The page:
Det tyranniske stats/markeds-duopolet besegler igjen sin makt, dette griske rovdyret som var ment å være allmenninghetens tjenere, men som har vendt seg mot sin herre og river allmenningheten i fillebiter: http://www.kulturverk.com/2014/10/19/david-bollier-og-kampen-for-allmenningene/

Dette er et langt steg i feil retning, i stedenfor skulle vi gått motsatt veg og latt allmenningheten styrke sitt grep om landrettighetene: http://bollier.org/quilligans-%E2%80%9Cfailed-metaphysics-behind-private-property%E2%80%9D
Quilligan traces the consequences of the mind/body dichotomy and how it in turn has led to a corresponding separation of humans from nature itself. Under liberal political theory, humankind is meant to assert its mastery over inert, objectified nature; it has no need or obligation to enter into a subject-to-subject relationship with it, as most traditional and indigenous cultures do. That’s why the very idea of “nature’s rights” is nonsensical to western, modern societies — and why Bolivia, for example, regards modern development schemes and market exploitation as an egregious, irreverent crime against the cosmos.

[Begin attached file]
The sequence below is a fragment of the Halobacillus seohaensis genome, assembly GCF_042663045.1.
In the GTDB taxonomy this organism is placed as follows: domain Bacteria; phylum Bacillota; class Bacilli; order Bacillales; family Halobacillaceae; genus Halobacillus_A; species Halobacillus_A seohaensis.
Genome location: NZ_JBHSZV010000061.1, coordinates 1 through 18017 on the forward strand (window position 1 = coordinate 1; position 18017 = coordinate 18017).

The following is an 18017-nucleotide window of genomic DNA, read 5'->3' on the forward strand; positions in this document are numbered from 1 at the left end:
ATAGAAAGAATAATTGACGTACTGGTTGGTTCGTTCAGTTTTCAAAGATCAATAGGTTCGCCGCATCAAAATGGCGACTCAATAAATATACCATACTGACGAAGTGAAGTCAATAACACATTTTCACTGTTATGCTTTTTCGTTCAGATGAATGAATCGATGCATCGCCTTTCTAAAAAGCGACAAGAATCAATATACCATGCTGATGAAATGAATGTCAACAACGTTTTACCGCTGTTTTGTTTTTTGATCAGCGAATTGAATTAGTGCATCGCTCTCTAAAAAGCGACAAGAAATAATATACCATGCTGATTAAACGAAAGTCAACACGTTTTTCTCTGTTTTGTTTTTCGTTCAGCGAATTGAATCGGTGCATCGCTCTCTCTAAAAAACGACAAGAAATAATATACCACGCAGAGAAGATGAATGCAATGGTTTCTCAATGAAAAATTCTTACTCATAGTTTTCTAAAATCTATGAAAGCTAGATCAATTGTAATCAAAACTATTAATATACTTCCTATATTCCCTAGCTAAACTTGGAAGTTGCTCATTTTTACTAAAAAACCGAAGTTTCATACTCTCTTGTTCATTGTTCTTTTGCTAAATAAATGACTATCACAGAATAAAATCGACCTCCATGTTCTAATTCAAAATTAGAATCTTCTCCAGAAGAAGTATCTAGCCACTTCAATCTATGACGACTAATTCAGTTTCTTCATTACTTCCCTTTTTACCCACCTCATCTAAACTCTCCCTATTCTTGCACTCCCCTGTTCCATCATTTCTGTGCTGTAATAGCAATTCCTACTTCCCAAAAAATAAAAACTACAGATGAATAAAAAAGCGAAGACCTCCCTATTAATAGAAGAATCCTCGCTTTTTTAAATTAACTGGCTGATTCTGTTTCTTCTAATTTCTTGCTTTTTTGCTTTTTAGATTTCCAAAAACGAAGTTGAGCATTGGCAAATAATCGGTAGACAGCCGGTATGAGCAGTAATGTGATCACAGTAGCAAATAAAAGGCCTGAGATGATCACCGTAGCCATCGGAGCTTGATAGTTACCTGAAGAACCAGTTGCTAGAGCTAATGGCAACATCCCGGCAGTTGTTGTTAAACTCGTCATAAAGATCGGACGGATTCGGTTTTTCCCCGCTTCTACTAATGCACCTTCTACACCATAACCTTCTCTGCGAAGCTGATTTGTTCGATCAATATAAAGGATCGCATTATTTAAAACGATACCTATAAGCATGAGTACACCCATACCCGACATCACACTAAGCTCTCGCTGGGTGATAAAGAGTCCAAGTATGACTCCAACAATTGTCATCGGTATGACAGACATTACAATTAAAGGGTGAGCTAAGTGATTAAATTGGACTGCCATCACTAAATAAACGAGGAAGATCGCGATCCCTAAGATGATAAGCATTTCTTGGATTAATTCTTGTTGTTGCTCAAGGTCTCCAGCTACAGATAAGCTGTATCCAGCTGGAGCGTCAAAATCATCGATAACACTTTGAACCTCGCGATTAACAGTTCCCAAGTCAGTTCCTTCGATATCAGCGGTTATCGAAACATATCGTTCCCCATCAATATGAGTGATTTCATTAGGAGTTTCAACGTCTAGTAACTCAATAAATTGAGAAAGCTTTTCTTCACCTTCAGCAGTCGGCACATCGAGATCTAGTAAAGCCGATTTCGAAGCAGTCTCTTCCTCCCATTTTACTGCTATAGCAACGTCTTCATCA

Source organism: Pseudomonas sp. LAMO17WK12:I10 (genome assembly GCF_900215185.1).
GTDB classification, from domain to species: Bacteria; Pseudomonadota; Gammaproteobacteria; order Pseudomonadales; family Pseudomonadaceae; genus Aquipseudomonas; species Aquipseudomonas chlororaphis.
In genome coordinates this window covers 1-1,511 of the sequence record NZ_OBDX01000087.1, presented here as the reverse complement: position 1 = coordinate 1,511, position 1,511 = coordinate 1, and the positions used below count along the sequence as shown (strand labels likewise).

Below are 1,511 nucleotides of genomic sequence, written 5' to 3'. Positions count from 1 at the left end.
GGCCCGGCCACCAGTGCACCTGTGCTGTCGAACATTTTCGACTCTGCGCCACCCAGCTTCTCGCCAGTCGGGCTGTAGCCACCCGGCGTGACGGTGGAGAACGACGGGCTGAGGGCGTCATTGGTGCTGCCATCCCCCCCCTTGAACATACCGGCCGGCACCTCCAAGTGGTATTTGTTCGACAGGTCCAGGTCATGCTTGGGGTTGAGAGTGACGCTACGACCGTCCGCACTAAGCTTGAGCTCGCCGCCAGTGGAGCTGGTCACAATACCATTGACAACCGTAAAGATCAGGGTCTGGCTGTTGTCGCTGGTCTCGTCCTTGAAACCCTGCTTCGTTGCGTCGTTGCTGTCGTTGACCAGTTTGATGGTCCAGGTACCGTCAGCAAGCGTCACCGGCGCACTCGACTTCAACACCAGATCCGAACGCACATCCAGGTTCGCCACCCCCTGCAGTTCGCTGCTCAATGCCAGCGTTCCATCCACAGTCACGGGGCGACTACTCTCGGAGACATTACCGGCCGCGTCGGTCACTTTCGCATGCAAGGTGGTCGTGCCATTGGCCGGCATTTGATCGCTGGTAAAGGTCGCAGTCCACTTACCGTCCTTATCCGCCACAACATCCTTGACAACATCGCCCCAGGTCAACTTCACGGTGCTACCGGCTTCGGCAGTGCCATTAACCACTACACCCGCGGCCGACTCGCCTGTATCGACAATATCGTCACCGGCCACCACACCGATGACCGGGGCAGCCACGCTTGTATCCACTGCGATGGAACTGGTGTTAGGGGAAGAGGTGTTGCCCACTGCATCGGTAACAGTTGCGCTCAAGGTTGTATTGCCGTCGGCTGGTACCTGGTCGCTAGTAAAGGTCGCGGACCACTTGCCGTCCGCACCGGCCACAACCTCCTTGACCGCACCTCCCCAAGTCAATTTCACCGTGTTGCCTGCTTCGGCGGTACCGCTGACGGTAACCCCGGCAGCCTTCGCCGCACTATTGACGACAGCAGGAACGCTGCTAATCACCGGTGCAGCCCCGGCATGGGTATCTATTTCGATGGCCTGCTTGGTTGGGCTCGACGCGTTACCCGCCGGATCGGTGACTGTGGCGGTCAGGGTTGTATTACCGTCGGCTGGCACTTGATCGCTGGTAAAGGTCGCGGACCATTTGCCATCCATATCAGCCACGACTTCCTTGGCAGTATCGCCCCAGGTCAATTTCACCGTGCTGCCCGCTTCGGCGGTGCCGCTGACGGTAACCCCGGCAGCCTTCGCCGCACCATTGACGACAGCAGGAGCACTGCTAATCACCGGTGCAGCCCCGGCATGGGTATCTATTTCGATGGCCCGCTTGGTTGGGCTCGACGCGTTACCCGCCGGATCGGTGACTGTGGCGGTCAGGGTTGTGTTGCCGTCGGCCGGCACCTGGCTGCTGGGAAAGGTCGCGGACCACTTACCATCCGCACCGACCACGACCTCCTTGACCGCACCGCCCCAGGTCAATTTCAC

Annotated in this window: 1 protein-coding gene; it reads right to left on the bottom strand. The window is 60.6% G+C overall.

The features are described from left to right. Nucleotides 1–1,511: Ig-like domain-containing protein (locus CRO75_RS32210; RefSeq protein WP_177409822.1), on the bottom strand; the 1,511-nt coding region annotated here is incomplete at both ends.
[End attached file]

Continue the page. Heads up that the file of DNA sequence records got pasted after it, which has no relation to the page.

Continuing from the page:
The epistemological foundation pioneered by Locke and others has enabled modern societies to develop science and technology, and a market economy that is capable of unprecedented material output. But it is also responsible for human societies that are quite alienated from nature as a sovereign force in its own right. That issue lies at the heart of so many of our environmental problems. We presume that we are separate from nature, and that nature itself is a passive object with no agency of its own.